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You be the judge

Posted By Chris Reay, Monday, 25 May 2015

“The president again blamed the scheduled blackouts, in part, on the apartheid regime's failure to expand the electricity supplier's capacity. SA’s electricity woes are a "challenge", but not a crisis and the government knows how to address it”.

We can’t affect the furnaces, but downstream, we have to shut the mills for the times when we are asked to cut back. He explained that the R1.5-million-an-hour loss was calculated based on the closure of Vanderbijlpark’s hot-strip mill and its downstream operations, as well as halting operations at Newcastle from “the rod mill and down”. A CEO statement.

The view below is from an ex-Eskom Engineer. (1977 – 2004 - Forced to take early pension due to Affirmative Action) 
Eskom (when it was the Electricity Supply Commission) was one of the best power utilities in the world. It was owned by all South Africans, and was a non-profit making organization. Money was always set aside, by selling electricity for more than it cost to produce, making surplus for replacement and expansion (No World bank or Government loans). It created its own sinking fund. In 1994 it was turned into a business with the government as sole shareholder. This was done to collect further tax from those who actually pay for electricity and to provide a vehicle for the implementation of government policies in the form of job creation and black empowerment. Profits, and the money set aside for replacement, expansion and maintenance, was paid to the government as dividends.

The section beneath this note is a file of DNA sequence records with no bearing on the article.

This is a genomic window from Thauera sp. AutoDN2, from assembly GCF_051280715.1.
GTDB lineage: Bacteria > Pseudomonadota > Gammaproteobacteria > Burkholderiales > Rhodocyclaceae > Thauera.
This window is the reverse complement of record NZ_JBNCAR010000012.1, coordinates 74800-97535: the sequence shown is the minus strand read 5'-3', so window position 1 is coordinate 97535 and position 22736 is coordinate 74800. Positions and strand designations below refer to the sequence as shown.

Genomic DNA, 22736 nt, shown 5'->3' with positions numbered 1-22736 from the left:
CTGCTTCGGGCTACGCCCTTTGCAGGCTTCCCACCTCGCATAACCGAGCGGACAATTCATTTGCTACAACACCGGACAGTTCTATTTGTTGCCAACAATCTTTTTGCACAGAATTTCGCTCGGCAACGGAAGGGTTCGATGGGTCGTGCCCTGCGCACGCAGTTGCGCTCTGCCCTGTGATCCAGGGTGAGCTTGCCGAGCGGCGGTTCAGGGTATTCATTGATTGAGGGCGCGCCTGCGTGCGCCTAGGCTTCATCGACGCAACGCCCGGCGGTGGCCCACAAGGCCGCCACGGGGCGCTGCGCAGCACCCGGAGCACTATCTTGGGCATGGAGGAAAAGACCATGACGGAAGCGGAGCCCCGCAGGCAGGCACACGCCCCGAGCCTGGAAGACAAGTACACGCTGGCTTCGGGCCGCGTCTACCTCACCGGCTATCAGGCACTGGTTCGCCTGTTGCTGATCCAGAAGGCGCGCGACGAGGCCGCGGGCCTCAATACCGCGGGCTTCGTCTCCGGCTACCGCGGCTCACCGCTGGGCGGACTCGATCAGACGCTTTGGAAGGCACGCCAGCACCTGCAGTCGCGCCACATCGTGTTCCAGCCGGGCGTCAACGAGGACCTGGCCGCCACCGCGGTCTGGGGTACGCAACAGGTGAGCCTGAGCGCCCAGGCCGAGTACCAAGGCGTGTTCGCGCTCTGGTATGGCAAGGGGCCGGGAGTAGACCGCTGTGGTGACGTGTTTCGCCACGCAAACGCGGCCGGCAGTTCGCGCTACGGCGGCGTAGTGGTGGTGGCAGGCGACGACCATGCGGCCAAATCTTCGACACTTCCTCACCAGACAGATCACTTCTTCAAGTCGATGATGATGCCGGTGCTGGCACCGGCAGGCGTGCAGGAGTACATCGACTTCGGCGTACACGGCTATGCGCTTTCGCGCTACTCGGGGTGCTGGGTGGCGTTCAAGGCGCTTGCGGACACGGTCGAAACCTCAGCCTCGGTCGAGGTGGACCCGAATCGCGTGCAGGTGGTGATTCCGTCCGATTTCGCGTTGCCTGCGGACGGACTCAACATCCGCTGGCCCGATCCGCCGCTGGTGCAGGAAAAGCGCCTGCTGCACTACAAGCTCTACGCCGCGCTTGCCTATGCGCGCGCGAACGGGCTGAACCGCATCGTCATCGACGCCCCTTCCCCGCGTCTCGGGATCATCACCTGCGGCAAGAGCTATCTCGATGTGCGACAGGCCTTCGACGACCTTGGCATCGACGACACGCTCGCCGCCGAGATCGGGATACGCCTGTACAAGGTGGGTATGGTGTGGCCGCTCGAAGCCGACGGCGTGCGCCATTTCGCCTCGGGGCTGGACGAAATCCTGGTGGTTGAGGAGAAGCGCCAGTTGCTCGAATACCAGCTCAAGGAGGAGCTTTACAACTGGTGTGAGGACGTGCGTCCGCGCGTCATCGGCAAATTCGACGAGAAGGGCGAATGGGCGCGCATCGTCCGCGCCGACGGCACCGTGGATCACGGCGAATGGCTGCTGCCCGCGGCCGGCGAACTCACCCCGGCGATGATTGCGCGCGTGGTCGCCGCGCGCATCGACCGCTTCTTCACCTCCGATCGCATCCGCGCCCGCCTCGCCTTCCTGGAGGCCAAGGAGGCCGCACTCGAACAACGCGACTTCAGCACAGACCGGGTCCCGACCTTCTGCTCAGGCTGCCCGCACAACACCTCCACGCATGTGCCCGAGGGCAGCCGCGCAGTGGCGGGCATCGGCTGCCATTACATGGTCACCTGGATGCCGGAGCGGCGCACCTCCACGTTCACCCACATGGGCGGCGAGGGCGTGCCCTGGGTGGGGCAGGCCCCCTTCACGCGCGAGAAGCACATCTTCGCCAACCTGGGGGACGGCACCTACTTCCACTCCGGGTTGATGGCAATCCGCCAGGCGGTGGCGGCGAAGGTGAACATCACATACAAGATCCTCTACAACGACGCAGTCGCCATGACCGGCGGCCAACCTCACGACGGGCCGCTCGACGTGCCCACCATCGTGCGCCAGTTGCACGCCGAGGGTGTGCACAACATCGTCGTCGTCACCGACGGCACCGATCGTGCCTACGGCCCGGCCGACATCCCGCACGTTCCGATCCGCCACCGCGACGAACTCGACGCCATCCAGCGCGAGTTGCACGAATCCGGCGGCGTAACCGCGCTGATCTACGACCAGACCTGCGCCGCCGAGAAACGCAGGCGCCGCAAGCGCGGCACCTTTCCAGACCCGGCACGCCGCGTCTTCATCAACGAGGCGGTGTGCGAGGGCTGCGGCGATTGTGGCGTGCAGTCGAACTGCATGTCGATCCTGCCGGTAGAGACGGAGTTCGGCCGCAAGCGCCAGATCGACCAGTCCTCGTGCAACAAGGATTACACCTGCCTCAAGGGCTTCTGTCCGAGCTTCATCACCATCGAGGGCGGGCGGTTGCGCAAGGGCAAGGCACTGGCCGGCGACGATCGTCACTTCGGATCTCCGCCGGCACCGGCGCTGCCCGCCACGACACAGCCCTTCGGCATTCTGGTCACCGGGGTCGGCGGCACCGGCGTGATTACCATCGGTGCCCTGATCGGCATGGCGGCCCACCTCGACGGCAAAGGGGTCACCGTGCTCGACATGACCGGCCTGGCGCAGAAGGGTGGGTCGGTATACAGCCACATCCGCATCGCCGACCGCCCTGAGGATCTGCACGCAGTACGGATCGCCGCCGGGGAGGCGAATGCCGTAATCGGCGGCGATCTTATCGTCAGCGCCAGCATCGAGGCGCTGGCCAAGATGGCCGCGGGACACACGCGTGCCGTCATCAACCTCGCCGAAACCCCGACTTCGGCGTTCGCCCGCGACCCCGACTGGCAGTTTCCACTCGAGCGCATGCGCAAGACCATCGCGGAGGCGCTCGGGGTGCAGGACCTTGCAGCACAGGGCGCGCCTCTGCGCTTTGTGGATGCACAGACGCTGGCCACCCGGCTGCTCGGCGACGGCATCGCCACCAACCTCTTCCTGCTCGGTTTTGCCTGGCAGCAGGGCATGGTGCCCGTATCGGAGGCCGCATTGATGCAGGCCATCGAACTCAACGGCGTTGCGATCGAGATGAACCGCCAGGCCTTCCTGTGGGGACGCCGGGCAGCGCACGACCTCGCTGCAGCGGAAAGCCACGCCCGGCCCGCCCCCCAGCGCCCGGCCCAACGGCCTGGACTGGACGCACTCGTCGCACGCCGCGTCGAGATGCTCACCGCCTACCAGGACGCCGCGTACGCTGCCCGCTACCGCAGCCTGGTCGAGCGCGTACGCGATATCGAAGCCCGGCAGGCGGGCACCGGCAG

The sole 'shareholder' directly appointed most of the executive, and non-executive directors. These appointments came out of the ranks of the ANC, and were people with little managerial or power plant experience. Appointments were often based on nepotism. 

They couldn't do the work, but the people who could do the work were retrenched based on skin colour, and some were then re-employed as contractors. Although no real additional work was getting done, (due to lack of funds because of the increased work force of roughly 23%) this was considered acceptable because the government wanted to reduce unemployment. In order to bring relief to poverty stricken townships, Eskom directors were instructed to produce the cheapest electricity in the world. This plan did not work, because of all the extra wages, contractors, a management team that did not have a clue how to run a power utility and which resulted in Eskom running into huge losses for the first time in its history. To compensate for this, the incompetent management team cut the maintenance budget by 55%. These were the first “cracks” in the once stable, profit making power giant’s foundation. 

You will have to live with it and decide if “it’s not a crisis and the government knows how to address it”.

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